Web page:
Surgical Endoscopy

, Volume 22, Issue 7, pp 1690–1696 | Cite as

Roux-en-Y gastric bypass procedure performed with the da Vinci robot system: is it worth it?

  • G. Hubens
  • L. Balliu
  • M. Ruppert
  • B. Gypen
  • T. Van Tu
  • W. Vaneerdeweg



The Roux-en-Y gastric bypass procedure (RYGBP) is in many countries the gold standard for obtaining long-lasting weight reduction and improvement of obesity-related comorbidities. However, performing this operation by standard laparoscopic techniques requires important surgical skills because of the anastomoses involved. The da Vinci surgical robot system with its enhanced degrees of freedom in motion and three-dimensional vision is designed to overcome the difficulties encountered in traditional laparoscopic surgery with suturing and delicate tissue handling.


For this study, 45 patients (9 men) with a mean body mass index (BMI) of 44.2 (range, 35.1–55.4) underwent RYGBP with the aid of the da Vinci robot system. They were compared with 45 consecutive patients with a mean BMI of 43.9 (range, 35.1–56.2) who underwent a laparoscopic RYGBP by the same surgeon during the same period.


Overall, the total operating time was shorter for the laparoscopic cases (127 vs 212 min; p < 0.05). However, the last 10 robotic cases were performed in the same time span as the laparoscopic cases (136 vs 127 min). The total robotic setup time remained constant at about 30 min. There were no differences in postoperative complications between the two groups in terms of anastomotic leakage or stenosis. In the robotic group, more conversions to open surgery were noted. Early in the study, four patients (9%) had to undergo conversion to standard laparoscopic techniques due to inadequate setup of the robotic arms. Five patients (11%), however, had to undergo conversion to open surgery because of intestinal laceration during manipulation of the intestines with the robotic instruments. The costs were higher for robotic surgery than for standard laparoscopic RYGBP, mainly because of the extra equipment used, such as ultrasonic devices.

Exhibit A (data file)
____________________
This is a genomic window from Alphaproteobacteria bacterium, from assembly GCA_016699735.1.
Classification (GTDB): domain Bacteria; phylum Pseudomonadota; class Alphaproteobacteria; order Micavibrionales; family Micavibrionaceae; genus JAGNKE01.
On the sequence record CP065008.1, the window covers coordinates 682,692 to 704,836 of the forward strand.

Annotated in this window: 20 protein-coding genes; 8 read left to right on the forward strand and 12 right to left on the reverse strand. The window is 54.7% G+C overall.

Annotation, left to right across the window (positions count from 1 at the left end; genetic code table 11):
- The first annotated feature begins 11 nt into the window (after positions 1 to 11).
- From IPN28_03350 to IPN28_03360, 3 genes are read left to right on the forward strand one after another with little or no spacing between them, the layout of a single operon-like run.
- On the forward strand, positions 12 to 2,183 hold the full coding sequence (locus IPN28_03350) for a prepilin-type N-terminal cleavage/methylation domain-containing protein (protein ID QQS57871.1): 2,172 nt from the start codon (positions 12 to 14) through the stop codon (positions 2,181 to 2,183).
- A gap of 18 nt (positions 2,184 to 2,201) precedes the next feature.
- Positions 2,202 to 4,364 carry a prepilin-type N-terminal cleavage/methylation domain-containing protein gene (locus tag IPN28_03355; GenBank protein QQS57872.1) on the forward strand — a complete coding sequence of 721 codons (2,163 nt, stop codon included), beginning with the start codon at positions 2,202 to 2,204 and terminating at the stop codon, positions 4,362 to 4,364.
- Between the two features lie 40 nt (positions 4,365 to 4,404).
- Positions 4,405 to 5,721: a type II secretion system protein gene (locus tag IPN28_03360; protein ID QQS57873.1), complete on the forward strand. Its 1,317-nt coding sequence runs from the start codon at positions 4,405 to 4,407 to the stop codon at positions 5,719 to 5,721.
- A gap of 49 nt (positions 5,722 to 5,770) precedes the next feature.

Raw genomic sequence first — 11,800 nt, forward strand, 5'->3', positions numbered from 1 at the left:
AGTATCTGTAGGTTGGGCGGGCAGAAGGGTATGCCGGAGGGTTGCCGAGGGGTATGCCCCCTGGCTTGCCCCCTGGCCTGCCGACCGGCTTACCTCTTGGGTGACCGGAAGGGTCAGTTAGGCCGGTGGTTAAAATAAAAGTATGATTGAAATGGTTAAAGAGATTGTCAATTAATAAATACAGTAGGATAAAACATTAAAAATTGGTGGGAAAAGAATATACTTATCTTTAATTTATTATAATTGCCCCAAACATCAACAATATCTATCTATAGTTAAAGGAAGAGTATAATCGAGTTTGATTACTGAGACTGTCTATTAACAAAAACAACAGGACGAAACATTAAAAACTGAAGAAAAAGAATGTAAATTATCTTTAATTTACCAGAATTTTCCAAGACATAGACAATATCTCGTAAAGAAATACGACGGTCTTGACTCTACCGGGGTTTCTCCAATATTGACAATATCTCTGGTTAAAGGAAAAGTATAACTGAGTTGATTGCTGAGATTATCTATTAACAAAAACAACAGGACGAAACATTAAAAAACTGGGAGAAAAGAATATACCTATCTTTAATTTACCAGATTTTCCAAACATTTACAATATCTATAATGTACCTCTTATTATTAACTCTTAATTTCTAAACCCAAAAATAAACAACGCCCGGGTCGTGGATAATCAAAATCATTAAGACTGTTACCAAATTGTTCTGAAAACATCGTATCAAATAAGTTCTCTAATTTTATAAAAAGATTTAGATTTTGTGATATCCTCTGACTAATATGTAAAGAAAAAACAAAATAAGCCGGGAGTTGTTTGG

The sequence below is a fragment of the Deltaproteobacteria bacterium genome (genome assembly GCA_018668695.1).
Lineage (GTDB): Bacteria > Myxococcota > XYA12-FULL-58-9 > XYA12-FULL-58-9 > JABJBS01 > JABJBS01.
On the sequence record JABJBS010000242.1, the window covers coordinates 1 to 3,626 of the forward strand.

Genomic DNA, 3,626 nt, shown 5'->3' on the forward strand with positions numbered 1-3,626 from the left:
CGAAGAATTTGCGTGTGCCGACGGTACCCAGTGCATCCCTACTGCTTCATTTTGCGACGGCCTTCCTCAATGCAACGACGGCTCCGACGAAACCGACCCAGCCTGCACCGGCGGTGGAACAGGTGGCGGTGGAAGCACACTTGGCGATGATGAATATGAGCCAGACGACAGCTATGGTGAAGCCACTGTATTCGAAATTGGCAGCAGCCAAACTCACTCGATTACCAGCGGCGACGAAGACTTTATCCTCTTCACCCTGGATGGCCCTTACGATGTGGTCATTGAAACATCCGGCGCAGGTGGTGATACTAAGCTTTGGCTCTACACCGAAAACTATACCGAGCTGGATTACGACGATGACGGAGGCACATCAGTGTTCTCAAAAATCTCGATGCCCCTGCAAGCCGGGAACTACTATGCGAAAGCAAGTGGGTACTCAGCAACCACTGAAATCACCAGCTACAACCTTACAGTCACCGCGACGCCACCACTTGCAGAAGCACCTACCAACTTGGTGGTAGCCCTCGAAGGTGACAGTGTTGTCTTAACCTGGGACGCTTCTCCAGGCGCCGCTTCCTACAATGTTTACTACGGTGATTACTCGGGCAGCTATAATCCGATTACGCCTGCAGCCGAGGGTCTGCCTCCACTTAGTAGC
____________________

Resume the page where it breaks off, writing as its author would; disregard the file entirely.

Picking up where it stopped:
The RYGBP procedure can be performed safely with the da Vinci robot after a learning curve of about 35 cases. At this writing, however, it is not clear whether the da Vinci system offers a real advantage over standard laparoscopic techniques.


Bariatric Human Obesity Robotic Technical 

Morbid obesity is one of the major health problems in the Western world. At this writing, bariatric surgery offers the only possible treatment for long-lasting, sustained weight loss with improvement in obesity-related comorbidities. The number of these procedures worldwide is rising exponentially. In 2003, an estimated 100,000 bariatric surgical procedures were performed in the United States, a 40% increase compared with 2002 [1].

Recent years, in Belgium, as in other Western European countries, have seen a shift from purely restrictive procedures to the Roux-en-Y gastric bypass (RYGBP) as the gold standard for the surgical treatment of morbid obesity. This operation has been shown to produce a long-term excessive weight loss (EWL) of approximately 70% to 80%, with a remarkable reduction in obesity-related comorbidities [2]. Large series demonstrate an early postoperative complication rate of 3% to 11% [3, 4, 5, 6, 7], whereas long-term complication rates vary from 2% to 27% [8].

Despite the good results obtained by the experts in centers of excellence, many surgeons still consider the RYGBP to be one of the most difficult interventions to perform in laparoscopically. A learning curve of at least 75 to 100 interventions generally is acknowledged [4, 5].

Recently, the da Vinci robot system (Intuitive Surgical, Inc., Sunnyvale, CA, USA) has been introduced in the surgical world, and its feasibility for bariatric surgical procedures also has been documented [9, 10, 11, 12, 13]. With its three-dimensional vision, articulated instruments, and enhanced degrees of freedom in the motions of these instruments, this device offers theoretical advantages for performing difficult laparoscopic tasks such as the creation of a meticulous anastomosis.